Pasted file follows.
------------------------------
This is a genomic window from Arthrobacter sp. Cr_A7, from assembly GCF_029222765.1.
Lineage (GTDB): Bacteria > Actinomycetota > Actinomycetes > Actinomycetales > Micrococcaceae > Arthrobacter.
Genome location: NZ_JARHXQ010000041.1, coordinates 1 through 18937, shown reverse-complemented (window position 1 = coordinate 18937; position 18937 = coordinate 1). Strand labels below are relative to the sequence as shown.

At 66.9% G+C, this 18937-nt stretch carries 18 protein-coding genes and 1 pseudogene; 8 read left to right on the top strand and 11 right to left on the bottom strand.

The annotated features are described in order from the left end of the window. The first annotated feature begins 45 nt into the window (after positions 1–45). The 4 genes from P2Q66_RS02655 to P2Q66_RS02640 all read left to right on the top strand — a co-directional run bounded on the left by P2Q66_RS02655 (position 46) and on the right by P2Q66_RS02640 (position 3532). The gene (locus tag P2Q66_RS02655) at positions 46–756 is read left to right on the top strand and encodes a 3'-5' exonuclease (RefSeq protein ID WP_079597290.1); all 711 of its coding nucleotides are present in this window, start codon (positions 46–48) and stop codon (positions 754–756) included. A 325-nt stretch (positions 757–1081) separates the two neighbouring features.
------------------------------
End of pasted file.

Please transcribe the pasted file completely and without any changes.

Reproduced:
This is a genomic window from Arthrobacter sp. Cr_A7, from assembly GCF_029222765.1.
Lineage (GTDB): Bacteria > Actinomycetota > Actinomycetes > Actinomycetales > Micrococcaceae > Arthrobacter.
Genome location: NZ_JARHXQ010000041.1, coordinates 1 through 18937, shown reverse-complemented (window position 1 = coordinate 18937; position 18937 = coordinate 1). Strand labels below are relative to the sequence as shown.

At 66.9% G+C, this 18937-nt stretch carries 18 protein-coding genes and 1 pseudogene; 8 read left to right on the top strand and 11 right to left on the bottom strand.

The annotated features are described in order from the left end of the window. The first annotated feature begins 45 nt into the window (after positions 1–45). The 4 genes from P2Q66_RS02655 to P2Q66_RS02640 all read left to right on the top strand — a co-directional run bounded on the left by P2Q66_RS02655 (position 46) and on the right by P2Q66_RS02640 (position 3532). The gene (locus tag P2Q66_RS02655) at positions 46–756 is read left to right on the top strand and encodes a 3'-5' exonuclease (RefSeq protein ID WP_079597290.1); all 711 of its coding nucleotides are present in this window, start codon (positions 46–48) and stop codon (positions 754–756) included. A 325-nt stretch (positions 757–1081) separates the two neighbouring features.